The Mystery

In Irsten, a group of PVCA agents operating on reports of campfire smoke being detected in Distal B around ten miles outside of the (then refurbished) University research outpost came across the quiet village of Rockspade. What they discovered within and around the ten timber cabins shocked them in ways which left them traumatized to this very day.   The large bonfire at the center of town was still casting embers into the poisonous, ultraviolet night sky, as though it had been stoked only a night or two before. The bodies of eighteen villagers lay all about, with no visible signs of struggle to be found - as though, taken by surpise by some unknown menace, they had all fallen dead in an instant.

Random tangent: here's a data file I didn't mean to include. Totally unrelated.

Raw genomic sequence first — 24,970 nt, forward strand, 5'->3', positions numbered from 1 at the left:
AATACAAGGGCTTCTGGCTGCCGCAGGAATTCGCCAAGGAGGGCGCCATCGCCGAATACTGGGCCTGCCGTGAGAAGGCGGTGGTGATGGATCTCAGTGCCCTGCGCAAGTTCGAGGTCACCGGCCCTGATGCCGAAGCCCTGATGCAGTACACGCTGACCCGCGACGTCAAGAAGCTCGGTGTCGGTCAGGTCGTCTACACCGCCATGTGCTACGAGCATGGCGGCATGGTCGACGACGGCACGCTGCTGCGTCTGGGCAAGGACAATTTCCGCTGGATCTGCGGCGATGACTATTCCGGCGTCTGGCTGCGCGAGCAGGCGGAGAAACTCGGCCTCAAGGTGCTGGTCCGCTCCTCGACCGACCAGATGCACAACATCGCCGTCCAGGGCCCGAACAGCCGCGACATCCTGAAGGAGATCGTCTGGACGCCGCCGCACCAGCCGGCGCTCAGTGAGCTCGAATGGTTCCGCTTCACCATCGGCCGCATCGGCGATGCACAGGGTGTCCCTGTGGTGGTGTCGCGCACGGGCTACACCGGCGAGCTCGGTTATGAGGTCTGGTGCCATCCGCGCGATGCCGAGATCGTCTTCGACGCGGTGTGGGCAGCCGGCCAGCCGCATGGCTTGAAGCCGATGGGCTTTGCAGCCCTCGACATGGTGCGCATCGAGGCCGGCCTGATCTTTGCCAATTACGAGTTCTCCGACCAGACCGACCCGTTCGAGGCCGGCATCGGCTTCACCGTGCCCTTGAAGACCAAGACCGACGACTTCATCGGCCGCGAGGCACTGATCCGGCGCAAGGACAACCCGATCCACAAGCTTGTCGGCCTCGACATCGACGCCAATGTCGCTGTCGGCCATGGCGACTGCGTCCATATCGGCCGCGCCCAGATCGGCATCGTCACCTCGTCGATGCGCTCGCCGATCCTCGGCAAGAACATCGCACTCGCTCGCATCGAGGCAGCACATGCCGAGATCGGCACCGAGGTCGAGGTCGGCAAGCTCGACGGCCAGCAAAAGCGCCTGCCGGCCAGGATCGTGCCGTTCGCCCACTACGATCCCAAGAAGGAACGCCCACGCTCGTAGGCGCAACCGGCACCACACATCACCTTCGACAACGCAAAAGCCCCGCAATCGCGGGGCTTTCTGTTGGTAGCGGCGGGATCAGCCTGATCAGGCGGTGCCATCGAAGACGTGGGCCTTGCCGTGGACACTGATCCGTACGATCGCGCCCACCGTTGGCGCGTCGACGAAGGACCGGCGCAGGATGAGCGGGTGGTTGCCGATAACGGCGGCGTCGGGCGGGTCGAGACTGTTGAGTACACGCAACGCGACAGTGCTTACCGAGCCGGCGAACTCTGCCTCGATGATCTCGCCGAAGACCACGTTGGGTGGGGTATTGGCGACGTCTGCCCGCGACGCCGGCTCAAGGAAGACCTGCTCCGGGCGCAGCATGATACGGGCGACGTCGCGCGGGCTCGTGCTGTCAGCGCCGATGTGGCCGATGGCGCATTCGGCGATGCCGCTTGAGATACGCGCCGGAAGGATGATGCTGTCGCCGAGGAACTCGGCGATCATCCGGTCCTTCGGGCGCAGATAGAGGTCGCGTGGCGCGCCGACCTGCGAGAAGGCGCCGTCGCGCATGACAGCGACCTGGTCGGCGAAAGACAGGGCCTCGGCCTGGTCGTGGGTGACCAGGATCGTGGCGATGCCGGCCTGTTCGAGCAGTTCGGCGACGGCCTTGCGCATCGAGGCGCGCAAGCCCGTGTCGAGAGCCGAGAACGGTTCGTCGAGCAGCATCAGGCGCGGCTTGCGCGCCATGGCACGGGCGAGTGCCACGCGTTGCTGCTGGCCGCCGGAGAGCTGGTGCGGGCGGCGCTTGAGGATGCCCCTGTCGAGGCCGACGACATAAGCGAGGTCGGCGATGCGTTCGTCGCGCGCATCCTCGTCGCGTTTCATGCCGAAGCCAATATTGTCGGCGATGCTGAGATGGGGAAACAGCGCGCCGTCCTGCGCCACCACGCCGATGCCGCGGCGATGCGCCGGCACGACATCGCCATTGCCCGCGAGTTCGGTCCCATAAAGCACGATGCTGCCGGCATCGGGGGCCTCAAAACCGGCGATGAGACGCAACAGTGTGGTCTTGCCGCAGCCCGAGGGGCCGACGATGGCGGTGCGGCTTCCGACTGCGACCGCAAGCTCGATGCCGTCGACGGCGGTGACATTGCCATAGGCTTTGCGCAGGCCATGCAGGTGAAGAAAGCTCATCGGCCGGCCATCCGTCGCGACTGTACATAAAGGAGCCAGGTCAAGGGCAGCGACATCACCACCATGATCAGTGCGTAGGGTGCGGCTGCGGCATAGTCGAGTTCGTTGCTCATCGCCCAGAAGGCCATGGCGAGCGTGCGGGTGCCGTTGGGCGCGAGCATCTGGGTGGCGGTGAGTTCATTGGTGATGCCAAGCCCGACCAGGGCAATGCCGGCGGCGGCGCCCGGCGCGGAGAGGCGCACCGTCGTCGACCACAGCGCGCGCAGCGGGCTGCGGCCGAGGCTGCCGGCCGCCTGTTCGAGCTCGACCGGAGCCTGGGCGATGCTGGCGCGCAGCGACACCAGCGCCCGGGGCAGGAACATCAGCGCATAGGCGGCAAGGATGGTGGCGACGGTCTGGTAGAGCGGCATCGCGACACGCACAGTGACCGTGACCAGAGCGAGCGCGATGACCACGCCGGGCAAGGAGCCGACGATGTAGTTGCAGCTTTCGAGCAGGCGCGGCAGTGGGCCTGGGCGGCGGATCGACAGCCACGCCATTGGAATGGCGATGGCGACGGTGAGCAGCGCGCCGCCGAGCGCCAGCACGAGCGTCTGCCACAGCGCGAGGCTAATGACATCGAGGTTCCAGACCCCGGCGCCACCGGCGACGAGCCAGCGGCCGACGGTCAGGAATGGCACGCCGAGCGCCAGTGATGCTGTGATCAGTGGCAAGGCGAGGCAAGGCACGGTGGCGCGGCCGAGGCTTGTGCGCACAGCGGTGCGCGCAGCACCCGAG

PVCA Badge by BCGR_Wurth
  When the journal of Dr. Rels was found in his cabin and read, a search party was immediately sent into the surrounding woods to recover the remaining two adults and four children not accounted for among the dead. One man as found in the woods, his body parasitized post-mortem by Distal polyps, requiring the shambling colony to be put down with force when it tried to attack the agents. The children and last woman were never found, and the cause of death for the villagers was never conclusively determined.